InStyleshares via Yahoo!, “‘[The shoes] were supposed to lose their blue color and drain into the shower,’ [Costumer Designer Molly] Rogers tells InStyle over the phone, discussing those iconic Manolo Blahniks (which yes, many have even bought for their own weddings). ‘Big was supposed to notice them — which he does while he’s smoking the cigar — and then they were supposed to fade into black. It’s deep.'”
But Carrie’s shoes weren’t the only thoughtful touch from the costume department – the new series is a revolution in men’s fashion. When the series first aired, men’s fashion was in its infancy as a mainstream concept. Men wore clothing that represented their obvious and stereotypical archetype, and television embraced that easy-to-dress direction wholeheartedly. While the women’s fashion in Sex and the City was iconic and helped drive a generation of design, the men were basically dressed up in dull. Near the end of the original show’s run, however, things were starting to evolve and change, and men were getting their day in the sun.
GQ writes via MSN, “Those boundaries have effectively vanished. In the years since the show aired, the rise of streetwear, athleisure, and Silicon Valley’s power hoodie have flipped paradigms and erased long standing hierarchies. And now most guys dress like an amalgam of Aidan and Big—or dress like Big one day and Aidan the next. That mix of streetwear and more formal elements is a formula that you see done everywhere, from Aime Leon Dore to The Row to Stussy to Dries Van Noten—even Supreme, with their recent forays into tailoring. The rigid archetypes of yore just don’t exist in the same way, but SATC captured the moment when those roles still mattered, and were conveyed with clothes.”
Now, the men’s fashion in the show has come full circle and the characters are allowed to be fully fleshed-out characters with flair and style. The journey that started in the end of the original series has completed as Just Like That takes off.
Peloton – Oops
While the showrunners may have intended to wrest tears from a generation of fans who have been waiting for what feels like forever, they probably didn’t mean to take a swing at Peloton. The wildly popular exercise bike has been having its day in the sun during the pandemic as people are turning to the community classes and the culture of Peloton to stay connected and healthy in tandem with friends.
Just Like That delivered a wallop of a different kind to the beloved bike. Even though Big died in the shower, not on the bike, people took it quite personally. Peloton stocks plummeted in the wake of Big’s death, and the bike company was alarmed enough by the trend to issue a response.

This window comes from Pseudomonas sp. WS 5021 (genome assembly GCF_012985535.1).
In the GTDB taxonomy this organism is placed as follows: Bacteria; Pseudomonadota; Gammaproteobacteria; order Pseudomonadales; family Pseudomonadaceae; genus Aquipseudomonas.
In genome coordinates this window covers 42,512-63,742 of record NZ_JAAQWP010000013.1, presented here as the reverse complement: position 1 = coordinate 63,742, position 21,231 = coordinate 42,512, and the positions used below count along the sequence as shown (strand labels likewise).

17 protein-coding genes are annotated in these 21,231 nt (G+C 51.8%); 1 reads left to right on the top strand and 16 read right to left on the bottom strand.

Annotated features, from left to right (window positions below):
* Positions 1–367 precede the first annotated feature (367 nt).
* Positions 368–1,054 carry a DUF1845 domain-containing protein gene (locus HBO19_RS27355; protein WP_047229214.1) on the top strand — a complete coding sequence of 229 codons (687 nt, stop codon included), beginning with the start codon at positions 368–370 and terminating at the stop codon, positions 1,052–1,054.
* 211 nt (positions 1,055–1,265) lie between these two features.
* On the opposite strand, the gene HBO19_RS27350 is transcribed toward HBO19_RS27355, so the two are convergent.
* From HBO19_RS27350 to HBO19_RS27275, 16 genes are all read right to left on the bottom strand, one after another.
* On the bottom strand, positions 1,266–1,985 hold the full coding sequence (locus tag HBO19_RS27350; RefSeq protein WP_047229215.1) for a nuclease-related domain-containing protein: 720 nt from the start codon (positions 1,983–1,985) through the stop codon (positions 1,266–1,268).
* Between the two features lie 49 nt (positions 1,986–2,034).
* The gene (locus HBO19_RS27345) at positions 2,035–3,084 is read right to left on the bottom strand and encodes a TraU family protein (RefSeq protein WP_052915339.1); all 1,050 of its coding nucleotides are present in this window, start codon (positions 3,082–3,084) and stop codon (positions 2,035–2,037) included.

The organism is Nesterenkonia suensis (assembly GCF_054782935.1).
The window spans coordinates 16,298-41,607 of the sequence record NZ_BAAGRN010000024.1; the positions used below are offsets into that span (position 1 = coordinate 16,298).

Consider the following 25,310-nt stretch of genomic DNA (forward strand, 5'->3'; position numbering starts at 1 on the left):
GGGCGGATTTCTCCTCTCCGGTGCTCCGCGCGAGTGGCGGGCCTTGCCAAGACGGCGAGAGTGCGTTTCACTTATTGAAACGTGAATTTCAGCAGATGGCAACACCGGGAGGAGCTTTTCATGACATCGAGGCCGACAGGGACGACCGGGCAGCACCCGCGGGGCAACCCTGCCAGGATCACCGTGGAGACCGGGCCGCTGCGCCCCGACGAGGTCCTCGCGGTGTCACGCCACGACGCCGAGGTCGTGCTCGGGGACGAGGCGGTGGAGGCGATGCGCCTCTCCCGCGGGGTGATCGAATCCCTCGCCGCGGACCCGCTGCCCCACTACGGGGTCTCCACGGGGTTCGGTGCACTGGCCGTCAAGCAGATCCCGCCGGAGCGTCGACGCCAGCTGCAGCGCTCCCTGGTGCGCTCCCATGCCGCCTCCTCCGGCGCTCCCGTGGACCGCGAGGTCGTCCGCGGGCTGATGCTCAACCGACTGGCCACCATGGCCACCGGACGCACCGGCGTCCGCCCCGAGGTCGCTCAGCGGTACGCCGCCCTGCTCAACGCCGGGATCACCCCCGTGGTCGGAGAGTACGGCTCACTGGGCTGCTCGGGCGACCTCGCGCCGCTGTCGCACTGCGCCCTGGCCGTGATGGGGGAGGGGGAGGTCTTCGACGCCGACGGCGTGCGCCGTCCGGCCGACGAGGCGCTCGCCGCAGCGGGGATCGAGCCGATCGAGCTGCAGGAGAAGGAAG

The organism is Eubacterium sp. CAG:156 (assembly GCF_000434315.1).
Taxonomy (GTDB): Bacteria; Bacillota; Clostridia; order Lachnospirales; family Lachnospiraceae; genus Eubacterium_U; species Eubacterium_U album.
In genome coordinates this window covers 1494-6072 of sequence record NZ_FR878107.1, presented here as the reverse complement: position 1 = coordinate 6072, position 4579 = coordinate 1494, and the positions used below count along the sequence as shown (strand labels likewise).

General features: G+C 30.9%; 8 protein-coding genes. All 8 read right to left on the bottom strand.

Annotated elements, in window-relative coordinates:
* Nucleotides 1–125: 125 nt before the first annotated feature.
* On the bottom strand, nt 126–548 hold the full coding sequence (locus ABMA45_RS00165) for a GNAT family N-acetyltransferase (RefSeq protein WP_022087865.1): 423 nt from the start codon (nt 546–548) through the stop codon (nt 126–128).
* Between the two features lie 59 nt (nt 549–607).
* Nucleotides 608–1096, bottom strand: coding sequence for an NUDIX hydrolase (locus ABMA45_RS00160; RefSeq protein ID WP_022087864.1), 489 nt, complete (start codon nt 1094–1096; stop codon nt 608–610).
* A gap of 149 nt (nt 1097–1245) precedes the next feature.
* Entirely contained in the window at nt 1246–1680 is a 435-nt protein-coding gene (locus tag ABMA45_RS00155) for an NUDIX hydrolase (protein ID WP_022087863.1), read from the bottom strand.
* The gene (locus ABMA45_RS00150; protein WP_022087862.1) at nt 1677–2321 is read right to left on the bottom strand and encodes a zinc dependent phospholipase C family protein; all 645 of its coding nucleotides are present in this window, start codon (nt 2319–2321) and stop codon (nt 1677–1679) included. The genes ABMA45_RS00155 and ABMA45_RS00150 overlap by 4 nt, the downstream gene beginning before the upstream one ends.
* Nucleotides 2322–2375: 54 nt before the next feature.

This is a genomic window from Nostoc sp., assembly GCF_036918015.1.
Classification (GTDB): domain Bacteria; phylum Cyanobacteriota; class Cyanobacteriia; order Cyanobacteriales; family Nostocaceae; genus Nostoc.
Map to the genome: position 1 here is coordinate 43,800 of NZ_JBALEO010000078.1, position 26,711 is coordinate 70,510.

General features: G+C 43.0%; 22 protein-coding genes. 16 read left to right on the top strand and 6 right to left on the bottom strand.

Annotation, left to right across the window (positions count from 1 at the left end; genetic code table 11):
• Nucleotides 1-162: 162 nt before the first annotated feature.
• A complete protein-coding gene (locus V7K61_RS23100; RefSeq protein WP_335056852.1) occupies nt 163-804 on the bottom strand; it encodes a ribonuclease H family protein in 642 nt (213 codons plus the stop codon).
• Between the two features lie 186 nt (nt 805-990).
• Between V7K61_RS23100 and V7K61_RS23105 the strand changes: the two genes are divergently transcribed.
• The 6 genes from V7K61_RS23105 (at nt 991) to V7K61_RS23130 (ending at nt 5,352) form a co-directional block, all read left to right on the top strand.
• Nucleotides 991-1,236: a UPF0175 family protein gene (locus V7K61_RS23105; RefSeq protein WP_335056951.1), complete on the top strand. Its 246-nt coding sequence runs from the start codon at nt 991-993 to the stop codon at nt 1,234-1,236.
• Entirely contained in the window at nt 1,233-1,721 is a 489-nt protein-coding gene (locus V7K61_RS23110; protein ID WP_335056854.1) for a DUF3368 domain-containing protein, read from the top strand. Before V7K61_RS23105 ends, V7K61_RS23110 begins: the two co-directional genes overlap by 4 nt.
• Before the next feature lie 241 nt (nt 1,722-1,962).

Per Newsweek, “‘I’m sure SATC fans, like me, are saddened by the news that Mr. Big dies of a heart attack,’ said Dr. Suzanne Steinbaum, a preventive cardiologist and member of Peloton’s health and wellness advisory council, in a statement to The Los Angeles Times.
‘Mr. Big lived what many would call an extravagant lifestyle—including cocktails, cigars, and big steaks—and was at serious risk as he had a previous cardiac event in Season 6.
‘These lifestyle choices and perhaps even his family history, which often is a significant factor, were the likely cause of his death. Riding his Peloton bike may have even helped delay his cardiac event.’
Dr. Steinbaum went on to highlight that ‘more than 80 percent of all cardiac-related deaths are preventable through lifestyle, diet and exercise modifications.’
She added: ‘While 25 percent of heart attacks each year are in patients who already had one (like Mr. Big), even then they are very, very treatable. The lesson here is, know your numbers! It’s always important to talk to your doctor, get tested, and have a healthy prevention strategy. The good news is Peloton helps you track heart rate while you ride, so you can do it safely.'”
It would be ironic if Big’s love for his Peloton brought the bike down with him – but hopefully people won’t take it out on the bike. After all, it’s clearly sadistic writers who want to break our hearts who are to blame. Just kidding – mostly. It’s good to see SATC back again, but it will take some time to recover from Big’s loss.